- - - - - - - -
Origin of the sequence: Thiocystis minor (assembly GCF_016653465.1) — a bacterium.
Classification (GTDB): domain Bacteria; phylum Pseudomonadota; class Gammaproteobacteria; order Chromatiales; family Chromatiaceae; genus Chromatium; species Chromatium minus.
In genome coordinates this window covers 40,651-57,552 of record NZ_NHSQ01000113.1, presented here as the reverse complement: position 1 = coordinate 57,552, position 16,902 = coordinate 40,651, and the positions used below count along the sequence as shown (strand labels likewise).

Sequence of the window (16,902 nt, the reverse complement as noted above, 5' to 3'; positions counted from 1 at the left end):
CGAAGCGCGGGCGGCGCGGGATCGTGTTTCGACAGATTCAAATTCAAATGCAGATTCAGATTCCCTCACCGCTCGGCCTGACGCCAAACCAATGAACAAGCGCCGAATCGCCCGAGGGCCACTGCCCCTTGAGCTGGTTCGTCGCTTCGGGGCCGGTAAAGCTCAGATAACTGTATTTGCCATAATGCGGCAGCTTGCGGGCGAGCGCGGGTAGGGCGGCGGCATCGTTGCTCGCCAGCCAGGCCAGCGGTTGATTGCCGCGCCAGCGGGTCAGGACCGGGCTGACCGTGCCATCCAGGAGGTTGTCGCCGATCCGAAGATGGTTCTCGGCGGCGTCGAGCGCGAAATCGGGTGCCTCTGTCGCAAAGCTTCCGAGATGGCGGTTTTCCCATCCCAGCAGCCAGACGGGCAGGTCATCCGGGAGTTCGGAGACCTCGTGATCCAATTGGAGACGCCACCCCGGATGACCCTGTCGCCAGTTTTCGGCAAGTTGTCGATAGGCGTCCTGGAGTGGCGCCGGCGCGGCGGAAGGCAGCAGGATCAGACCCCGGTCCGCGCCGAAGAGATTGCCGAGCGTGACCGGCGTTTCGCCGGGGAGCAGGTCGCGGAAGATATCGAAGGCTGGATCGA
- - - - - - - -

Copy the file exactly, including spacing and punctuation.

Origin of the sequence: Thiocystis minor (assembly GCF_016653465.1) — a bacterium.
Classification (GTDB): domain Bacteria; phylum Pseudomonadota; class Gammaproteobacteria; order Chromatiales; family Chromatiaceae; genus Chromatium; species Chromatium minus.
In genome coordinates this window covers 40,651-57,552 of record NZ_NHSQ01000113.1, presented here as the reverse complement: position 1 = coordinate 57,552, position 16,902 = coordinate 40,651, and the positions used below count along the sequence as shown (strand labels likewise).

Sequence of the window (16,902 nt, the reverse complement as noted above, 5' to 3'; positions counted from 1 at the left end):
CGAAGCGCGGGCGGCGCGGGATCGTGTTTCGACAGATTCAAATTCAAATGCAGATTCAGATTCCCTCACCGCTCGGCCTGACGCCAAACCAATGAACAAGCGCCGAATCGCCCGAGGGCCACTGCCCCTTGAGCTGGTTCGTCGCTTCGGGGCCGGTAAAGCTCAGATAACTGTATTTGCCATAATGCGGCAGCTTGCGGGCGAGCGCGGGTAGGGCGGCGGCATCGTTGCTCGCCAGCCAGGCCAGCGGTTGATTGCCGCGCCAGCGGGTCAGGACCGGGCTGACCGTGCCATCCAGGAGGTTGTCGCCGATCCGAAGATGGTTCTCGGCGGCGTCGAGCGCGAAATCGGGTGCCTCTGTCGCAAAGCTTCCGAGATGGCGGTTTTCCCATCCCAGCAGCCAGACGGGCAGGTCATCCGGGAGTTCGGAGACCTCGTGATCCAATTGGAGACGCCACCCCGGATGACCCTGTCGCCAGTTTTCGGCAAGTTGTCGATAGGCGTCCTGGAGTGGCGCCGGCGCGGCGGAAGGCAGCAGGATCAGACCCCGGTCCGCGCCGAAGAGATTGCCGAGCGTGACCGGCGTTTCGCCGGGGAGCAGGTCGCGGAAGATATCGAAGGCTGGATCGA